The One that Matters

Satish Sekar
By Satish Sekar October 16, 2018 16:15

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The One that Matters

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By Satish Sekar in Dublin © Satish Sekar (October 16th 2018)

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Republic of Ireland manager Martin O’Neill claimed that despite the absence of Gareth Bale (injury), Aaron Ramsey (paternity – his wife has just given birth to twins) and Ethan Ampadu (injury), as well as the 4-1 drubbing by Spain, Wales will go into tonight’s Nation’s League match as favourites.

But Ryan Giggs sees it as an opportunity too, despite an alarming statistic. Since his emergence, Wales has only won three times without Bale, and those were against minnows.

“Bale is a real world class player,” O’Neill said. “Ramsey is a top quality player himself again.

“I’m sure they will be blows for Wales and, maybe as a consequence, it should be okay for us in that sense, but I keep going back to it, we’ve got players who would be very normal starters for us that have been out for some considerable time.

“We’ve had to make do for quite some time now.”

Giggs was also philosophical about it – Wales will have to perform without their best players.

“It gives more opportunities to others,” Giggs said.

“It’ll be a test. It’s a difficult place to come. We watched the game on Saturday [Republic of Ireland against Denmark] and it’s tough.

“You’ve got to win your battles and play your football.

“I’m looking forward to see how a few of our young players react.”

Confidence

But does the defeat, particularly the manner of it, to Spain have any effect?

“We had one eye on this game [against the Republic of Ireland],” Giggs said.

“The basics, we just didn’t do right. We gave away soft goals.

“We played really well against Ireland at home.

“I’ve said to the players; that’s the benchmark, that’s the standards we have to react.

In that game, we did the basics right and that gave us the platform to go on and do well.

Against Spain, we didn’t do the basics right. If you don’t do the basics right, you can’t show what you’re capable of.”

Giggs wants his team to play attractive football – Spain did that.

“We want to play football in the right way, but you have to earn the right to play.

“Teams aren’t just going to lie down and let you play. You have to win your battles and then you might be able to pass the ball around, take players on and excite the fans.

“But if you don’t do the basics right, you won’t be able to do that.”

Ben Davies agrees.

“They [Spain] really showed us how to play football, and there are a lot of things we can take from that,” the Tottenham Hotspur defender said.

“Maybe we just need to get back to being a solid team.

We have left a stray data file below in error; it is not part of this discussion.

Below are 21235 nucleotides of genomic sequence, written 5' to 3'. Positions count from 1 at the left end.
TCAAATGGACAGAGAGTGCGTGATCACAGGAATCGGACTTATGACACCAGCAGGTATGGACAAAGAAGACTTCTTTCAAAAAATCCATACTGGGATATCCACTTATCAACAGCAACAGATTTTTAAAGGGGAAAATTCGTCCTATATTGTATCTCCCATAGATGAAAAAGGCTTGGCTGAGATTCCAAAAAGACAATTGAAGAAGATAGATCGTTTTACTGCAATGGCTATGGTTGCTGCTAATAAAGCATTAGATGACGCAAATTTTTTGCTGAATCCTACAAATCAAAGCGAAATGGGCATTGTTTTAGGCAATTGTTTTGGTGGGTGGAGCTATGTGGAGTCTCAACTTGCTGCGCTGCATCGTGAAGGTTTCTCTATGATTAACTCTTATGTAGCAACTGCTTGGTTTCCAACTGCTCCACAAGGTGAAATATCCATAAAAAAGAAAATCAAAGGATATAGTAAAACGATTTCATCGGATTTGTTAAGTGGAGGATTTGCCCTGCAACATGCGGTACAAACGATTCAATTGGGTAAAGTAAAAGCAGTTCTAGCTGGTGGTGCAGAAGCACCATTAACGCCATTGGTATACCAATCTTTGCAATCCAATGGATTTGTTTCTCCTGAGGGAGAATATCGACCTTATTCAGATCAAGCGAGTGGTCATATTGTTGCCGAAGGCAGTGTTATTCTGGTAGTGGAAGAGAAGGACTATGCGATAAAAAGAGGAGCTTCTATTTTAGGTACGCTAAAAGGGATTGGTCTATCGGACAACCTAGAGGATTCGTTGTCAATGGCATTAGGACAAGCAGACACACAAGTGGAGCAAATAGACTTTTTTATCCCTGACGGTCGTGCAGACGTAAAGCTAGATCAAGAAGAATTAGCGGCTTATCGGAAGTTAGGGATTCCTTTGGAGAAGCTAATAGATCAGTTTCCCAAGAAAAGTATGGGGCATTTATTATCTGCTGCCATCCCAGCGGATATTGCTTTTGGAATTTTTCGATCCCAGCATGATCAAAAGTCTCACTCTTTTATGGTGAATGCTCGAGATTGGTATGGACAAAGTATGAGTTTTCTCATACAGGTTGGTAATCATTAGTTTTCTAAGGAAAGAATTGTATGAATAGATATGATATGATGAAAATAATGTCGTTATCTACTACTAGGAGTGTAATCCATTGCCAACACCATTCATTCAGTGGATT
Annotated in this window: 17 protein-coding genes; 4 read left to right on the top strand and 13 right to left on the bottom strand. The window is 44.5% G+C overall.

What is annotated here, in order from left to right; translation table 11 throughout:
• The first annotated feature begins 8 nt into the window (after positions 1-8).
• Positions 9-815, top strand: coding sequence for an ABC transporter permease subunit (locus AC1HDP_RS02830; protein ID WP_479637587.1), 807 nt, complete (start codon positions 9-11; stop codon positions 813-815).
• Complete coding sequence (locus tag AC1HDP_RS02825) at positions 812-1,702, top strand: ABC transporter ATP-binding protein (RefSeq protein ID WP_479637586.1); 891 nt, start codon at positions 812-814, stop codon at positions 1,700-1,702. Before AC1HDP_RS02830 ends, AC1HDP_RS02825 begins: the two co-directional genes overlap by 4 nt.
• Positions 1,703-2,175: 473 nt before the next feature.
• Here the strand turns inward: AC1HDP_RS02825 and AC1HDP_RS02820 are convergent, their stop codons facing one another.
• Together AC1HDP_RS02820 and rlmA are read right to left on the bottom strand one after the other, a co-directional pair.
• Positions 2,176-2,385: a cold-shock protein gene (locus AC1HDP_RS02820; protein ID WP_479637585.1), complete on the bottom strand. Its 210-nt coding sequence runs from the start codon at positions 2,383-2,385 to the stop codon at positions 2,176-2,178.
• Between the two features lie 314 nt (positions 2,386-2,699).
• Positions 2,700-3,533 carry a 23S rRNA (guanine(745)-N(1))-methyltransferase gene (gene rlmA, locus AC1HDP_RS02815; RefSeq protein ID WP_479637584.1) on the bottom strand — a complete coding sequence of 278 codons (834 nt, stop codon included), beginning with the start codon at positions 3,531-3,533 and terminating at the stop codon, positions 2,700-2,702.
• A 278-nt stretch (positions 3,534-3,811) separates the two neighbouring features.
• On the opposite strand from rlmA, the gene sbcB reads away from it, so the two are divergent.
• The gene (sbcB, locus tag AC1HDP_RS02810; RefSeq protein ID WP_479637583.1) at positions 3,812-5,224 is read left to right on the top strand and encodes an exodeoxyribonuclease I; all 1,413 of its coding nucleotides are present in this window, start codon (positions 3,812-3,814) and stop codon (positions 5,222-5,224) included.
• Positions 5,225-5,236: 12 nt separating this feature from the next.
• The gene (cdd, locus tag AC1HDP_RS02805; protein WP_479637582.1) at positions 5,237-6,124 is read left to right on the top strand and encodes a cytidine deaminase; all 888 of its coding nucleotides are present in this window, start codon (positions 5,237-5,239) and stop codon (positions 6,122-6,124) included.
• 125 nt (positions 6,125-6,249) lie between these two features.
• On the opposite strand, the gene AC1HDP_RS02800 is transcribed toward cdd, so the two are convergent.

“We’re expecting Ireland to come out all guns blazing. They want to do well. We need to be ready for that.

“We played a back three against Spain and they made it incredibly difficult for us. They made the ball do the work.

“Ireland played with a back three in their last game and we’ll see if we can do that.”

Respect

Both managers expect a tough match and see their recent matches as having an influence, and respect each other.

“We played really well in the first game,” Giggs said.

“I’ve got total respect for Martin. He’s a brilliant manager and has proved that over the years. “We expect a test.”

Meanwhile, Giggs is new to management, but O’Neill doesn’t take Giggs’ inexperience for granted.

“It’s very early – a great start, certainly competitively against us,” O’Neill said.

“I’m sure he will do fine. He’s obviously a top quality player, a different thing managing now, but he’s got a little bit of experience dealing with big players at Old Trafford.

“I’m sure he will take it all in his stride.”

At Stake

If they win, Wales will go top, but if Giggs team loses, they will be bottom. So does the recent thrashing by Spain make any difference?

“No I don’t see that;” O’Neill said. “I see Wales, the confidence should be high from their result against us for a start.

“Secondly, the game you are talking about is essentially a friendly match and they were probably using some players in the game.

I don’t think their confidence would be affected.”

Meanwhile, Wales lost to Denmark and Denmark were held 0-0 by the Irish – a team Denmark’s Thomas Delaney branded ‘primitive.’ O’Neill brushes off the criticism of Ireland’s style of play.

“It’s not that long ago that Denmark were considered primitive side with a world class player,” O’Neill responded. “It’s sometimes quite easy to make those sort of remarks.

“Denmark, at the end of it all, who did do exceptionally well in the World Cup, they eventually didn’t cause us that many problems – still dangerous with the players they have, including Delaney, who is improving by the year, a top quality player with a top quality team.

“It’s not that long ago since Denmark were considered primitive and they can still play primitively when they want too.

“They are a strong physical side and if you were asking teams around Europe, they’d say Eriksen, World Class, Delaney top quality player, Sisto plays in the big league, but they can dish it out themselves when it’s necessary. They are as physical as any side in European football.”

Satish Sekar
By Satish Sekar October 16, 2018 16:15